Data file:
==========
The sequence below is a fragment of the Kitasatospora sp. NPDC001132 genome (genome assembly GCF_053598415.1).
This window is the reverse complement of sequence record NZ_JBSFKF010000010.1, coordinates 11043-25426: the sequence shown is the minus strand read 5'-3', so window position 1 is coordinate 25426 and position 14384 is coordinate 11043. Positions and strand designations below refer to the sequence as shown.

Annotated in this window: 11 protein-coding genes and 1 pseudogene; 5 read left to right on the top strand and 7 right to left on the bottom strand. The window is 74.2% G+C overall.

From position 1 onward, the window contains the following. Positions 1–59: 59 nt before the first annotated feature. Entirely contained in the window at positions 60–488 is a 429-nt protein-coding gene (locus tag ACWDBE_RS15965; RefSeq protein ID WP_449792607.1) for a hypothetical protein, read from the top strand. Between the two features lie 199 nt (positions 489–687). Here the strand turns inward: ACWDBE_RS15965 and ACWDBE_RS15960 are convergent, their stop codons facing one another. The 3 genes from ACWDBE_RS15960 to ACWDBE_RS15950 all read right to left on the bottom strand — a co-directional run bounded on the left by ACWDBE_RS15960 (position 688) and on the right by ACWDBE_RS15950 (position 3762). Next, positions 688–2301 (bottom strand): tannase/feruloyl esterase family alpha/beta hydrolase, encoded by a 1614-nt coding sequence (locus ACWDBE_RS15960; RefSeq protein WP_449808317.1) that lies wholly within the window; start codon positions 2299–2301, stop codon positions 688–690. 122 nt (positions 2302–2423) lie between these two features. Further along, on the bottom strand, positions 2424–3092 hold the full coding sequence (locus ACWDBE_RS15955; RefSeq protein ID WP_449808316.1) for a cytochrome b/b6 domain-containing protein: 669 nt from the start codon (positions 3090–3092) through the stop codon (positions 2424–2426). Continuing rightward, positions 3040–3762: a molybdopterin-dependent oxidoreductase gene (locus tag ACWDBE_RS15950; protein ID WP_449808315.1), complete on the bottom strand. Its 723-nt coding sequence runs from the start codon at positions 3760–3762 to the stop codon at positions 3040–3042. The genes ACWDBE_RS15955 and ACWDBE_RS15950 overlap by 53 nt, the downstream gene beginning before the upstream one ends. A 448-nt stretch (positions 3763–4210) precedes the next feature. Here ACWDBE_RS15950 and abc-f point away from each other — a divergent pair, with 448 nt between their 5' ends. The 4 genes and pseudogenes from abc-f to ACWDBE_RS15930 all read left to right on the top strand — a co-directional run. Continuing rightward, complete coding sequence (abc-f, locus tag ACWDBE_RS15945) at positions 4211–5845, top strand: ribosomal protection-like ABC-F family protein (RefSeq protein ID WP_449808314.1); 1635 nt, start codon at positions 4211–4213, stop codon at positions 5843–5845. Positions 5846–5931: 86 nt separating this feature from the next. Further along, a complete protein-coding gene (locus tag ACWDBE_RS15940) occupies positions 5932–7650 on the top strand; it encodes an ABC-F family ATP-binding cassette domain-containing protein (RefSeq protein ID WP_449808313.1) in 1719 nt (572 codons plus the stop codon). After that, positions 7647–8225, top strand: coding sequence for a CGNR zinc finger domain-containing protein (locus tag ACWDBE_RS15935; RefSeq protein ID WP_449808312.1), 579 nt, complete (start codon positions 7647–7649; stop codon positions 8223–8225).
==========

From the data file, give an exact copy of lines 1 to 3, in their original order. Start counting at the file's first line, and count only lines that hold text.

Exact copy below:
The sequence below is a fragment of the Kitasatospora sp. NPDC001132 genome (genome assembly GCF_053598415.1).
This window is the reverse complement of sequence record NZ_JBSFKF010000010.1, coordinates 11043-25426: the sequence shown is the minus strand read 5'-3', so window position 1 is coordinate 25426 and position 14384 is coordinate 11043. Positions and strand designations below refer to the sequence as shown.

Annotated in this window: 11 protein-coding genes and 1 pseudogene; 5 read left to right on the top strand and 7 right to left on the bottom strand. The window is 74.2% G+C overall.